Traditional gets Environmental Permits

The Corps of Engineers told Tradition's developers that getting the environmental okay for such a huge project isn't easy. But, after some careful planning both the Corps and the developers say Tradition will be a model that is environmental friendly.

Two lanes of Tradition Parkway, connecting Highway 67 to Wortham Road, are finished. Eventually the four lane, state funded 12 million dollar road, will lead to Tradition, a 4,600 acre master planned community. A signing of the environmental permits between the Corps of Engineers and Traditions developers puts the project well on its way. Colonel Robert Keyser of the Corps of Engineers says, "This is a model for how we would like to see projects executed where we bring all of the stakeholders, all of the players together and insure everybody's interest are met right from the start."

Tradition's president says getting the environmental permit is more than working closely with all the state and federal agencies. Jim Stackpoole says it's just smart business too. "The environment's an important part of the Mississippi Gulf Coast. We've got 1,400 acres of wetlands, we're surrounded by a national forest. These are all assets to the community if they're treated properly and maintained well."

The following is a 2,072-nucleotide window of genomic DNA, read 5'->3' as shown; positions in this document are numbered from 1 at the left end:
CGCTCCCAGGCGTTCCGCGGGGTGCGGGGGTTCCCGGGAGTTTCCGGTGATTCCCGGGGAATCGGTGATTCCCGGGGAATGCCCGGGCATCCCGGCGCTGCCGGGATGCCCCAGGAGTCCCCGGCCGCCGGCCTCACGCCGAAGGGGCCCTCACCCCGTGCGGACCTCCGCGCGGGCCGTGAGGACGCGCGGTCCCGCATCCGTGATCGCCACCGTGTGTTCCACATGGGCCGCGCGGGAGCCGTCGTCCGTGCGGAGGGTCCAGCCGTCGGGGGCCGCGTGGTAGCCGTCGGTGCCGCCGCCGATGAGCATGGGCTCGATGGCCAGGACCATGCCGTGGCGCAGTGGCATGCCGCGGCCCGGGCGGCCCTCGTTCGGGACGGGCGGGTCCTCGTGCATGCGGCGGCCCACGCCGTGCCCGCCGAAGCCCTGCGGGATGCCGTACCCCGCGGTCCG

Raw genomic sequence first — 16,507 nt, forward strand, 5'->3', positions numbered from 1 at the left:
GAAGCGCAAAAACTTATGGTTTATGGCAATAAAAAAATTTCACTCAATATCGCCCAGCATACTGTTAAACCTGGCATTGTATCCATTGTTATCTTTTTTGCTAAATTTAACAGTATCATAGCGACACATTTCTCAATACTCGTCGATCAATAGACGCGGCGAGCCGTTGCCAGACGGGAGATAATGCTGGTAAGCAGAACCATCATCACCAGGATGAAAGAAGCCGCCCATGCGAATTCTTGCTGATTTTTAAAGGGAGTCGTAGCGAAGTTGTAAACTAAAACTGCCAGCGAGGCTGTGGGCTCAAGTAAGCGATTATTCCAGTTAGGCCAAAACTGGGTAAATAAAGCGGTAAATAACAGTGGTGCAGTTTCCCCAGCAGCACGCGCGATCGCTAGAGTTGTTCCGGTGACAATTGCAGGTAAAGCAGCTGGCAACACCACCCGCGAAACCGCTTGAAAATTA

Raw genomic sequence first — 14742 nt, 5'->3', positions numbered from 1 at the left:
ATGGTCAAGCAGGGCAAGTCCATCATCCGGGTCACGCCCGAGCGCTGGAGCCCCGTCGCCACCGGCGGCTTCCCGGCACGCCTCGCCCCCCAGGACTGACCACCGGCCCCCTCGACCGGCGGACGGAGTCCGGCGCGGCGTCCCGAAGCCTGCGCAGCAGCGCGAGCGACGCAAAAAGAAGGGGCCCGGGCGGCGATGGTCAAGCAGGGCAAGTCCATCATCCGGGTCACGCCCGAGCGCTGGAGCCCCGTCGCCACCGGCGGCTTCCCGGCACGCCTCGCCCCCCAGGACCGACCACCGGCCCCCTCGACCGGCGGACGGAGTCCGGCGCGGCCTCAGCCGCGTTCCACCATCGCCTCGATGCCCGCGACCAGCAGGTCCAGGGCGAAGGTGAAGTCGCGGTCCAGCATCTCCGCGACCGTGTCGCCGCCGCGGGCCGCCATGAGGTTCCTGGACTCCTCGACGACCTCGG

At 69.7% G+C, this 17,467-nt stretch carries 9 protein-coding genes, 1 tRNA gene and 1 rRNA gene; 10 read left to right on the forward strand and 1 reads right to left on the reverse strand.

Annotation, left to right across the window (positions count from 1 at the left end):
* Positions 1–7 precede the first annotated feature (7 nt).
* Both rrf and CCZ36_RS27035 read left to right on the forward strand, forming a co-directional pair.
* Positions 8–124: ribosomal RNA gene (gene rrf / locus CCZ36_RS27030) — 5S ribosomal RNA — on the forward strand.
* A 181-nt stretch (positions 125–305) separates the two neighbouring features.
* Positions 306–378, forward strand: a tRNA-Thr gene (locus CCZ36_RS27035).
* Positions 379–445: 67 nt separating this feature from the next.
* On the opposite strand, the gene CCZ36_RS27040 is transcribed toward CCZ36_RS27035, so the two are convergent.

Stackpoole says Tradition will be a city within itself, bringing a unique lifestyle not only to the local market but to military retirees too. "We see it to be a wonderful community with a retirement mix, really a multi-generational community. We see young families enjoying new housing and schools and churches will be right within the community."

Now with the environmental permits in hand, Stackpoole says the first dirt should be turned in May with the construction of more roads and utilities.  By August, Stackpoole says model homes are expected to be built and construction on homes for sale could start by the end of this year.